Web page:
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International Women's Day at Sparta Global

With International Women’s Day just around the corner on March 8th, we're privileged to delve into the tech career journey of Reesa Pillal. From an unexpected encounter with programming during her Psychology studies, to honing her skills through SQL and Python courses with an online training provider, Reesa found her calling as a Business Analyst. Discover her strategies for staying motivated, her memorable breakthrough moment, and her insights into debunking common misconceptions about women in tech. Join us as we celebrate her achievements and explore the dynamic landscape of gender diversity in the tech industry.

What inspired you to pursue a career in tech?

During my degree in Psychology, I was exposed to a programming module. This sparked my interest in the technology field, and I began looking into how to pursue a career in technology. Therefore, I was able to undertake SQL and Python courses after I graduated via the company online training provider which aims to help women in tech by offering free coding courses. I soon became familiar with the role of a business analyst, which values both technical skills but also consulting skills which my degree was able to lend to. And so, I felt confident and excited to pursue this new career in tech.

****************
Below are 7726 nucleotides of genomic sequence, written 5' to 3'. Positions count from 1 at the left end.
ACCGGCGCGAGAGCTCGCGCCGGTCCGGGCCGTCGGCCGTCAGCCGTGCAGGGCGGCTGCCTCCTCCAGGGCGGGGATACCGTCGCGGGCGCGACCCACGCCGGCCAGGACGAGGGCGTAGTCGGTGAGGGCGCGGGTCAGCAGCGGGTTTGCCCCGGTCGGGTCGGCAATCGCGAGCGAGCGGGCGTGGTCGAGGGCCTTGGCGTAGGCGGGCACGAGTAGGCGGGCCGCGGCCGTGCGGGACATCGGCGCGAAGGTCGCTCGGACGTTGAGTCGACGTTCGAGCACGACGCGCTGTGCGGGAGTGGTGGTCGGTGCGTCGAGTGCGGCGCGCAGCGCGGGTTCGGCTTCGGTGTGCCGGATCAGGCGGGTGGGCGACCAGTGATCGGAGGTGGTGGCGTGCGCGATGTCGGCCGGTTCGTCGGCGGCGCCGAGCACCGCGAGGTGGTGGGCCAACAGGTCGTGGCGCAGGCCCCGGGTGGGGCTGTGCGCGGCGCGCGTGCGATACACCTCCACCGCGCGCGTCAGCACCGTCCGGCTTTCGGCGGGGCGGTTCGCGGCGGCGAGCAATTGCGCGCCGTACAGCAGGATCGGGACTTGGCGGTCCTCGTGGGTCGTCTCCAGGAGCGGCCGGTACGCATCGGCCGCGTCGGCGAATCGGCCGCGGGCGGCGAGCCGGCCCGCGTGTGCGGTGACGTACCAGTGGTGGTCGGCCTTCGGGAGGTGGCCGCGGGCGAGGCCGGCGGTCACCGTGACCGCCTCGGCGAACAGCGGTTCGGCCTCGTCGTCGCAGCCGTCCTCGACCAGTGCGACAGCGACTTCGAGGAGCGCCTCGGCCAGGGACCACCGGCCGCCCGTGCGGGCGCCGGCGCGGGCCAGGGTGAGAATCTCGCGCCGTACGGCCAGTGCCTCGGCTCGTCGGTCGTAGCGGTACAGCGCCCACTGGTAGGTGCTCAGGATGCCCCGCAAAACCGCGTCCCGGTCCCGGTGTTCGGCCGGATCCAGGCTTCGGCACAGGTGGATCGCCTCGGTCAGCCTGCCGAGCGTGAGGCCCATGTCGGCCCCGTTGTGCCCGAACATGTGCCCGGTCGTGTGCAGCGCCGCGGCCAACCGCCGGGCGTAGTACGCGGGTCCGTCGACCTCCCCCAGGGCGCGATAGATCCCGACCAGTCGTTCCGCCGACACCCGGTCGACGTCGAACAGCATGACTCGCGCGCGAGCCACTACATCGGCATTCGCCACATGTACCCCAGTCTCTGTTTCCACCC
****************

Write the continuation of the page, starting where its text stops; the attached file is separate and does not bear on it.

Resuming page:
How do you stay motivated and inspired in your work?

I believe it is important to regularly look for feedback whilst working on a project, not only to understand areas to improve on, but also it is an opportunity to learn where your support has been valuable and acknowledged. A lot of motivation and inspiration can come from hearing how you have supported your team and how the work you have contributed specifically has been critical to the project’s success.


Can you share a memorable breakthrough moment in your career?

Upon joining the project, a senior business analyst on my team took a significant leave unexpectedly, leaving a crucial workstream to be covered. Despite my Junior BA status, I was entrusted with this responsibility due to my proactive attitude and high-quality work. This marked a breakthrough moment for me, as it helped me overcome imposter syndrome, a major challenge in transitioning to a tech career.


What's a common misconception about women in tech that you'd like to debunk?

I initially assumed that as a business analyst, I would predominantly work in male-dominated teams. However, my experience on two projects has proven otherwise. In my most recent project, I collaborated daily with a group of four women at various levels of expertise. Similarly, on my first project, women held key managerial and leadership roles. These experiences fostered environments that prioritised inclusion, particularly for women in the tech industry.

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